Did she quickly calculate: If a boy on fire hits the ground with a speed of I WILL NOT LET MY SON DIE and then his mother slams down on top with an added velocity of TAKE ME INSTEAD, LORD … can we put this fire out?
My computation was decidedly more self-serving: JOSH IS ON FIRE GOING TO MY ROOM NOW BYE BYE.
When I finally re-emerged, the ambulance was on its way and my mother, herself with badly burned hands, was speaking softly to my brother — soothing his fear, easing his pain.
To this day, only two scars remain from that accident: the E-shaped one my brother has along his back. And the memory that my mother still made me go to school the next day.
3: Ride or Die
We were faculty brats. Our father was a college administrator and we lived on campus in an apartment on the ground floor of a huge dorm. It was fantastic. It was magical.
It was my big brother putting toddler me alone on the elevator and sending me up to the cafeteria to get us hamburgers. It was 3-year-old me knowing exactly how to acquire said burgers. The dorms were our king & queendom, and we were its wily pack of child rulers.
If we made trouble, which we absolutely did, our mother would rescue us. If we hid under the pool table and messed up your game, and you attempted to complain, my mother would threaten to call your obviously terrible parents and explain exactly what sort of pathetic man-baby they had raised who would dare pick on little kids.
She was both loved and feared by the students. And she had our backs. The halls connecting the dorms were walkways of sloping cement ramps. As in, find anything with wheels and spend the afternoon doing yo-yo laps.
Early on, I was given a great chariot with which to survey our domain, a well-engineered driving machine, a Big Wheel. It was a low-riding yellow beast, with a red seat, and shiny red tassels on the handlebars that would fly straight out when I hit top speed.
One fateful afternoon, as I was making my 1000th trip down the ramp, I sped by a group of students. WHAT WAS THAT? They must have mused. Was it Ronald McDonald in a flying saucer traveling at the speed of light?! Was it Haley’s comet arriving years too early?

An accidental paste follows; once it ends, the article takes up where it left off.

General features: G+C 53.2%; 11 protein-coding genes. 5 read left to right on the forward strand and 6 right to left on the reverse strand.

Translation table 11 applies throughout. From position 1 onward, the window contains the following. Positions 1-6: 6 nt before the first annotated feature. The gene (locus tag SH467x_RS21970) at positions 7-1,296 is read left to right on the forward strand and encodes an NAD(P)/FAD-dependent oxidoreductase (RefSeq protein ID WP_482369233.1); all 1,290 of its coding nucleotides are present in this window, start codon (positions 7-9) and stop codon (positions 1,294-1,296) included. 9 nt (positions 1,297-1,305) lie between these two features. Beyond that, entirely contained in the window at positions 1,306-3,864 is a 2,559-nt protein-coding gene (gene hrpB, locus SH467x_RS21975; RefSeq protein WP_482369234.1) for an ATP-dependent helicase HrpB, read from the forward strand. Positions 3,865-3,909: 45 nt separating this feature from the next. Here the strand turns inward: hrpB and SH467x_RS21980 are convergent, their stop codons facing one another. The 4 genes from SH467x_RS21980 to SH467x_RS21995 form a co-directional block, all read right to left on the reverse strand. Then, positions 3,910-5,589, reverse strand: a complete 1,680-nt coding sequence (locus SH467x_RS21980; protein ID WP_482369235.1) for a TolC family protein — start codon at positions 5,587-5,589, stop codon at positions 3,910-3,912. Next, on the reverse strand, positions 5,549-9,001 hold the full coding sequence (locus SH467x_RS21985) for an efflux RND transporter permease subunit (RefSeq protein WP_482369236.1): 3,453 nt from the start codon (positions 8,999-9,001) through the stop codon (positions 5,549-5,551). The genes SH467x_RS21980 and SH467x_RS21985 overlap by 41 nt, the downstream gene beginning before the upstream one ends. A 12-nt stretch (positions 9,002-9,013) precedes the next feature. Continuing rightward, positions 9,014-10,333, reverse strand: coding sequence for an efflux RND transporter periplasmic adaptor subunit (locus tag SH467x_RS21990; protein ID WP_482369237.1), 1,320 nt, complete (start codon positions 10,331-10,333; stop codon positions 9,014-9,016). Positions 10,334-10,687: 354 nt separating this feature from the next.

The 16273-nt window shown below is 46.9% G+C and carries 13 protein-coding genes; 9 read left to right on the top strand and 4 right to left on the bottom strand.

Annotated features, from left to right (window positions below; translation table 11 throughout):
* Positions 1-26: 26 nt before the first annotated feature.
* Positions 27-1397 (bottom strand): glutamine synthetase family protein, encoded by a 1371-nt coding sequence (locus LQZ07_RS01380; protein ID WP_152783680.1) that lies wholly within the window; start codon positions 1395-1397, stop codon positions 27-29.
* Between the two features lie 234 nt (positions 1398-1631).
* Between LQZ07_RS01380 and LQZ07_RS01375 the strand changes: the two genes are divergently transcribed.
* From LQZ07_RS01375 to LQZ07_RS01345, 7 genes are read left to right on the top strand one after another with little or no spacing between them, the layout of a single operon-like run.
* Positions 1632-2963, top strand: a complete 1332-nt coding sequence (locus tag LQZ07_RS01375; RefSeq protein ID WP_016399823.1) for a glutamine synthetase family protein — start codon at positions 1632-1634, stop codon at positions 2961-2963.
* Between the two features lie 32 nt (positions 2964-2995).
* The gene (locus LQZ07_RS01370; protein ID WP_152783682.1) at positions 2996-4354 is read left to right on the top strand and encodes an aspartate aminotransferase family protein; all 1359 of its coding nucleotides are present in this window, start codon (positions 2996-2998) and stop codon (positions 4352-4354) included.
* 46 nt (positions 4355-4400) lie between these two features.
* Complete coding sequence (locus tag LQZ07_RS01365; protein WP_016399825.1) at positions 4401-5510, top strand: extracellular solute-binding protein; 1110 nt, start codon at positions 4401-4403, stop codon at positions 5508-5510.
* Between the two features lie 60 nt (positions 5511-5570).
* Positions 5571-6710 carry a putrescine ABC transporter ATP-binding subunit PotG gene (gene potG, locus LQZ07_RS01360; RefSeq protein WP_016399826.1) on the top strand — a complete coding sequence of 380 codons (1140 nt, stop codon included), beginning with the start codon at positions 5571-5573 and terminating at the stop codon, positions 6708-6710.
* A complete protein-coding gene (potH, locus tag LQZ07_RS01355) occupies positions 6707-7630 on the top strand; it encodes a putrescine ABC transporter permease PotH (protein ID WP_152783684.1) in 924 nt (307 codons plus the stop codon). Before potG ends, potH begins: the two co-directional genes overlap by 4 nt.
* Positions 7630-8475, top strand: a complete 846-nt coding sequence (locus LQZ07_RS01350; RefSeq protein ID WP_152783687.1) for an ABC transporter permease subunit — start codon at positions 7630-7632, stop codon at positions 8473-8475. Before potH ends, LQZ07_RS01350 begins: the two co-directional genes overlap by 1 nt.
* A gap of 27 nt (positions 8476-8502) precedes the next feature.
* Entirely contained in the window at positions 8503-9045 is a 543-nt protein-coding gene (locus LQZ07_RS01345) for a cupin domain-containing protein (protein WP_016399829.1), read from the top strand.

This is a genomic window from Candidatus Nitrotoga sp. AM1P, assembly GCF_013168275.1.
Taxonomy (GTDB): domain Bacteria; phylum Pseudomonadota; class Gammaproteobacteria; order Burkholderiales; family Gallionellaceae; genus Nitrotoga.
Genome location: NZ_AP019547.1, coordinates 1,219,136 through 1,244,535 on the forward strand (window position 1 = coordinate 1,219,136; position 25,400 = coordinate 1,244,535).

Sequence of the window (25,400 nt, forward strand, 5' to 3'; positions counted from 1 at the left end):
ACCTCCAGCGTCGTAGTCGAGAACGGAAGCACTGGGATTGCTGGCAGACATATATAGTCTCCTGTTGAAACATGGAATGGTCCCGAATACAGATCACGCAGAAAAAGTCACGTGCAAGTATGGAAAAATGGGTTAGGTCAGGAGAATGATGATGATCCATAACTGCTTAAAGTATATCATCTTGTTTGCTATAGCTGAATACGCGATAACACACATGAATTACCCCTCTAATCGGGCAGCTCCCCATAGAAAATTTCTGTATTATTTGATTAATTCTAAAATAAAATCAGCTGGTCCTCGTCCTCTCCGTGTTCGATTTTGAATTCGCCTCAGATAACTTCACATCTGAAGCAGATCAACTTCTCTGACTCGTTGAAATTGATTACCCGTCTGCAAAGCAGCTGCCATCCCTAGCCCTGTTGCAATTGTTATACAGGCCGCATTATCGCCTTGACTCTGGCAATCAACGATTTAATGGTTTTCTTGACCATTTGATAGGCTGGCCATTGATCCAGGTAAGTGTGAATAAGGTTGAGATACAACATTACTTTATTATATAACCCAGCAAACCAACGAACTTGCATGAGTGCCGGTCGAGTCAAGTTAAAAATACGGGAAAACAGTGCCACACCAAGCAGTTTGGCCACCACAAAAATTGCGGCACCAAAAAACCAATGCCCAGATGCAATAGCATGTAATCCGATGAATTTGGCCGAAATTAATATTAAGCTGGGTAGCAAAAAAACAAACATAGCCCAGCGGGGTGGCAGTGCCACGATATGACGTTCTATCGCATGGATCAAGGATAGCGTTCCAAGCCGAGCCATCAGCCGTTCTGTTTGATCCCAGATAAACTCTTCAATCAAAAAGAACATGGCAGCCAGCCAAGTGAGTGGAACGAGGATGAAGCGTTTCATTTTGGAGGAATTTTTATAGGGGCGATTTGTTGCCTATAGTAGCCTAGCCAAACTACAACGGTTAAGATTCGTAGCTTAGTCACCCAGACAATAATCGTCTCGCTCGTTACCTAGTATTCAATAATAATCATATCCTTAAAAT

Just as I skidded to an elegant stop, arching around to see the respect and admiration their faces would surely reveal, they laughed at me. Those Cretans LAUGHED AT ME.
I was broken. I was mortified. I was embarrassed by what I saw in their expressions: that I was only a dumb little kid riding a dumb little toy. For a minute, I was completely defeated.
But then, I thought of my dear old mama. My mom who was always saying things like: Stick up for yourself. Be proud of yourself. Damn it all to hell if I was going to let her down.
Stepping slowly off my Big Wheel with all the swagger of Calamity Jane dismounting her mighty steed, I stood beside my beloved whip, pointed forcefully at the group of heartless students, and yelled: YOU! WERE! LITTLE! ONCE! TOO! Then I climbed back on and pedaled away as fast as I could, turning back only once, briefly, to expertly flip my tormentors the bird.
Later that day they conspired against me, telling my mother about my obscene gesture, disguising it as “we thought you’d want to know, Mrs. Engroff.”
She listened as they spoke. I stood silently beside her, fuming and indignant. When they finished describing what I had done, my mother looked down at me, then up again at them, and said calmly: Well, it certainly sounds like you all deserved it.
Then she reached for my hand and led me away, turning back only once, briefly, to expertly flip them the bird.